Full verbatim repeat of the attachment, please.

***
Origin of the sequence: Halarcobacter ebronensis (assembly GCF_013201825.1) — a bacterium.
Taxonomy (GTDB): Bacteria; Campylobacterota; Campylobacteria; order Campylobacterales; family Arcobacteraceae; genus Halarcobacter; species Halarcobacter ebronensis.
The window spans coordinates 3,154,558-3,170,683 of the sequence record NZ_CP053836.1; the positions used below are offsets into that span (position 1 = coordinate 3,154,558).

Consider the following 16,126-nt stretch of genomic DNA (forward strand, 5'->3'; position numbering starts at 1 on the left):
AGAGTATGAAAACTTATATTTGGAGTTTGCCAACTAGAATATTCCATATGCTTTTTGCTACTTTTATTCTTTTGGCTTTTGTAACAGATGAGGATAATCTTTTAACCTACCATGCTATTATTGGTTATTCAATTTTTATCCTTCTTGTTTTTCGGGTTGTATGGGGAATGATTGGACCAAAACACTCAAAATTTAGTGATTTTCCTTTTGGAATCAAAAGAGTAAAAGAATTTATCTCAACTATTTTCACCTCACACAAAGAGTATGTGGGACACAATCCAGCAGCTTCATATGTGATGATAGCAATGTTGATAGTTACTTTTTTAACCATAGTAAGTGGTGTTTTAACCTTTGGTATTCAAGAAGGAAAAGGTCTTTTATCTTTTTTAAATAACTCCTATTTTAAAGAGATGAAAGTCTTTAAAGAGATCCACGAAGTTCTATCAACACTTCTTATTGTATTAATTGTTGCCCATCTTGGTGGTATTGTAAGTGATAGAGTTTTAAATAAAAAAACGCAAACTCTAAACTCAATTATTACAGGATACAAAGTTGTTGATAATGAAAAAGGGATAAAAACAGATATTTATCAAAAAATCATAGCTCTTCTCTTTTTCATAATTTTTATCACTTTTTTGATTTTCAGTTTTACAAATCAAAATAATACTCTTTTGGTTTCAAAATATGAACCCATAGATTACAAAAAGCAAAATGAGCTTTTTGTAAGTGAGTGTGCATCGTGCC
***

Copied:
Origin of the sequence: Halarcobacter ebronensis (assembly GCF_013201825.1) — a bacterium.
Taxonomy (GTDB): Bacteria; Campylobacterota; Campylobacteria; order Campylobacterales; family Arcobacteraceae; genus Halarcobacter; species Halarcobacter ebronensis.
The window spans coordinates 3,154,558-3,170,683 of the sequence record NZ_CP053836.1; the positions used below are offsets into that span (position 1 = coordinate 3,154,558).

Consider the following 16,126-nt stretch of genomic DNA (forward strand, 5'->3'; position numbering starts at 1 on the left):
AGAGTATGAAAACTTATATTTGGAGTTTGCCAACTAGAATATTCCATATGCTTTTTGCTACTTTTATTCTTTTGGCTTTTGTAACAGATGAGGATAATCTTTTAACCTACCATGCTATTATTGGTTATTCAATTTTTATCCTTCTTGTTTTTCGGGTTGTATGGGGAATGATTGGACCAAAACACTCAAAATTTAGTGATTTTCCTTTTGGAATCAAAAGAGTAAAAGAATTTATCTCAACTATTTTCACCTCACACAAAGAGTATGTGGGACACAATCCAGCAGCTTCATATGTGATGATAGCAATGTTGATAGTTACTTTTTTAACCATAGTAAGTGGTGTTTTAACCTTTGGTATTCAAGAAGGAAAAGGTCTTTTATCTTTTTTAAATAACTCCTATTTTAAAGAGATGAAAGTCTTTAAAGAGATCCACGAAGTTCTATCAACACTTCTTATTGTATTAATTGTTGCCCATCTTGGTGGTATTGTAAGTGATAGAGTTTTAAATAAAAAAACGCAAACTCTAAACTCAATTATTACAGGATACAAAGTTGTTGATAATGAAAAAGGGATAAAAACAGATATTTATCAAAAAATCATAGCTCTTCTCTTTTTCATAATTTTTATCACTTTTTTGATTTTCAGTTTTACAAATCAAAATAATACTCTTTTGGTTTCAAAATATGAACCCATAGATTACAAAAAGCAAAATGAGCTTTTTGTAAGTGAGTGTGCATCGTGCC